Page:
Attrition through enforcement at work:
It’s a common scene this time of year: streams of overloaded cars, pickups and vans with U.S. license plates crossing into Mexico for the holidays.
Most are filled with Hispanic families from Arizona and other states on their way to visit relatives south of the border for a few weeks before heading back to the U.S. But this year, the holiday travelers are being joined by scores of families such as Jorge and Liliana Franco, who are driving to Mexico not to visit but to stay – permanently. Congress’ failure to pass comprehensive immigration reform, immigration crackdowns, Arizona’s new employer-sanctions law and a sluggish economy have combined to create a climate families such as the Francos no longer find hospitable.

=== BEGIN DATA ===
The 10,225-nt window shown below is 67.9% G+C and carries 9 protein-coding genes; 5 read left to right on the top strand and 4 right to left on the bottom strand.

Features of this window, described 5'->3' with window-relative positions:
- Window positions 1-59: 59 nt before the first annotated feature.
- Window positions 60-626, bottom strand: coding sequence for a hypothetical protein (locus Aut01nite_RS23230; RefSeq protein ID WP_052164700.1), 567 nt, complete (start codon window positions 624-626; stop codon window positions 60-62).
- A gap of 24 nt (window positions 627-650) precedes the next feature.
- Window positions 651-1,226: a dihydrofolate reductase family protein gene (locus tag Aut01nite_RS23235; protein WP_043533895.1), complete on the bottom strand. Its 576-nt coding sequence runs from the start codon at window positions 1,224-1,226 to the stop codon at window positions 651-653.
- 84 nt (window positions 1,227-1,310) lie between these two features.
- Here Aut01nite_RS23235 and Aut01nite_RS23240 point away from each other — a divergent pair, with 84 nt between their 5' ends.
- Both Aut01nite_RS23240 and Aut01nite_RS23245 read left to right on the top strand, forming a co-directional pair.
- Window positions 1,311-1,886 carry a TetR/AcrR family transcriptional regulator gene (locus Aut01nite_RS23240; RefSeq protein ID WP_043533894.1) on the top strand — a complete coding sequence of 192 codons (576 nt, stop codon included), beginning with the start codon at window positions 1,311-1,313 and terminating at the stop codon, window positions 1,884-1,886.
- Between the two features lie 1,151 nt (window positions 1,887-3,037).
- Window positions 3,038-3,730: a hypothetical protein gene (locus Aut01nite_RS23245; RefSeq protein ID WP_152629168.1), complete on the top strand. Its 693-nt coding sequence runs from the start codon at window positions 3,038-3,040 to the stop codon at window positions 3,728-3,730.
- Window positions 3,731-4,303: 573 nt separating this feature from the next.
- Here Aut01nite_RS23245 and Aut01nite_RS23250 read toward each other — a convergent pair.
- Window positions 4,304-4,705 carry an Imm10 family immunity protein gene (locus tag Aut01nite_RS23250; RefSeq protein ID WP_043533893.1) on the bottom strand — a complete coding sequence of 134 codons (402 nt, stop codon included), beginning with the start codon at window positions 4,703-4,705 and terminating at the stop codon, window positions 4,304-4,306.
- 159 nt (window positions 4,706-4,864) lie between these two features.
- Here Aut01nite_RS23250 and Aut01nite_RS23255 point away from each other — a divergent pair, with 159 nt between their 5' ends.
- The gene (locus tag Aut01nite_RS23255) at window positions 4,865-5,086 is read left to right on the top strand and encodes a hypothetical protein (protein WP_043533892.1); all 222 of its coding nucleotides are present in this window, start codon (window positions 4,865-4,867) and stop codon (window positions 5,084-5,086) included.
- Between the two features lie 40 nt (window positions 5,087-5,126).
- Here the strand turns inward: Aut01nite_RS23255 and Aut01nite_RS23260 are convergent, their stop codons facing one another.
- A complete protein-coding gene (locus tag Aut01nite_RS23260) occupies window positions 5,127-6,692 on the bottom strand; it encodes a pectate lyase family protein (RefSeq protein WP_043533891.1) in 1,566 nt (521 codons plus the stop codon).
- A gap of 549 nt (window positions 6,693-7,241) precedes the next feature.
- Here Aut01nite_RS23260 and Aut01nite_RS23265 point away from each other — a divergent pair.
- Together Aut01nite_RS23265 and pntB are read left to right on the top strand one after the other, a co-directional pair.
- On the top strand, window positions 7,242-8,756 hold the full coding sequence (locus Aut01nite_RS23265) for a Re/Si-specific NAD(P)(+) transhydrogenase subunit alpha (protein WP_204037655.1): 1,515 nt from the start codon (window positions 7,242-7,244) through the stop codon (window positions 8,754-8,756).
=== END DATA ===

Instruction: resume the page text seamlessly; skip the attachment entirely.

The number returning to Mexico is difficult to calculate, but there is no question that many families are leaving, according to Mexican government officials, local community leaders and immigrants themselves.
The open-borders propaganda line that “you can’t deport them all” has always been a red herring. If you enforce the law, many will leave on their own. It happened with Pakistani illegal aliens after 9/11. It’s happening now in Arizona.
No need for a “pathway to citizenship.” Turn off the magnets and incentives and sanctuary protections, and law-breakers will pave their own pathways…back home.